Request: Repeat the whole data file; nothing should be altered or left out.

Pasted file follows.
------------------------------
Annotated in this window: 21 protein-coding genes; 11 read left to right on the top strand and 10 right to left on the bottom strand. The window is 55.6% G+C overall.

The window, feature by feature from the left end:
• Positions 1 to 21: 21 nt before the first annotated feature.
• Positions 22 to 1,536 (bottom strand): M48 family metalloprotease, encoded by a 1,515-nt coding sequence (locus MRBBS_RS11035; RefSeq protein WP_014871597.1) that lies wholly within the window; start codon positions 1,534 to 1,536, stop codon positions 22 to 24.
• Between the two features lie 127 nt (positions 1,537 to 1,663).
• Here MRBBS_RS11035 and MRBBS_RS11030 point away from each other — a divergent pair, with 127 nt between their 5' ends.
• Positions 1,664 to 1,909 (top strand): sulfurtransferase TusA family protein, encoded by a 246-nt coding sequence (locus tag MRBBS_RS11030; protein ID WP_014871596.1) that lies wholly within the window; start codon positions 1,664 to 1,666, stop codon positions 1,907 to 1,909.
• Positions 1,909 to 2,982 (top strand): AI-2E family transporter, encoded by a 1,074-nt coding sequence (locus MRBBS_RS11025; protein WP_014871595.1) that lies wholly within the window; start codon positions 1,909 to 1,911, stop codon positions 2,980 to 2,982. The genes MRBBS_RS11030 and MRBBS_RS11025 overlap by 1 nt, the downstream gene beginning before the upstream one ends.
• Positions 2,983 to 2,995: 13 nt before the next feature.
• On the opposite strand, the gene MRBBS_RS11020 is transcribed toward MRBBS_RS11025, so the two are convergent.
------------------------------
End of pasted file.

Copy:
Annotated in this window: 21 protein-coding genes; 11 read left to right on the top strand and 10 right to left on the bottom strand. The window is 55.6% G+C overall.

The window, feature by feature from the left end:
• Positions 1 to 21: 21 nt before the first annotated feature.
• Positions 22 to 1,536 (bottom strand): M48 family metalloprotease, encoded by a 1,515-nt coding sequence (locus MRBBS_RS11035; RefSeq protein WP_014871597.1) that lies wholly within the window; start codon positions 1,534 to 1,536, stop codon positions 22 to 24.
• Between the two features lie 127 nt (positions 1,537 to 1,663).
• Here MRBBS_RS11035 and MRBBS_RS11030 point away from each other — a divergent pair, with 127 nt between their 5' ends.
• Positions 1,664 to 1,909 (top strand): sulfurtransferase TusA family protein, encoded by a 246-nt coding sequence (locus tag MRBBS_RS11030; protein ID WP_014871596.1) that lies wholly within the window; start codon positions 1,664 to 1,666, stop codon positions 1,907 to 1,909.
• Positions 1,909 to 2,982 (top strand): AI-2E family transporter, encoded by a 1,074-nt coding sequence (locus MRBBS_RS11025; protein WP_014871595.1) that lies wholly within the window; start codon positions 1,909 to 1,911, stop codon positions 2,980 to 2,982. The genes MRBBS_RS11030 and MRBBS_RS11025 overlap by 1 nt, the downstream gene beginning before the upstream one ends.
• Positions 2,983 to 2,995: 13 nt before the next feature.
• On the opposite strand, the gene MRBBS_RS11020 is transcribed toward MRBBS_RS11025, so the two are convergent.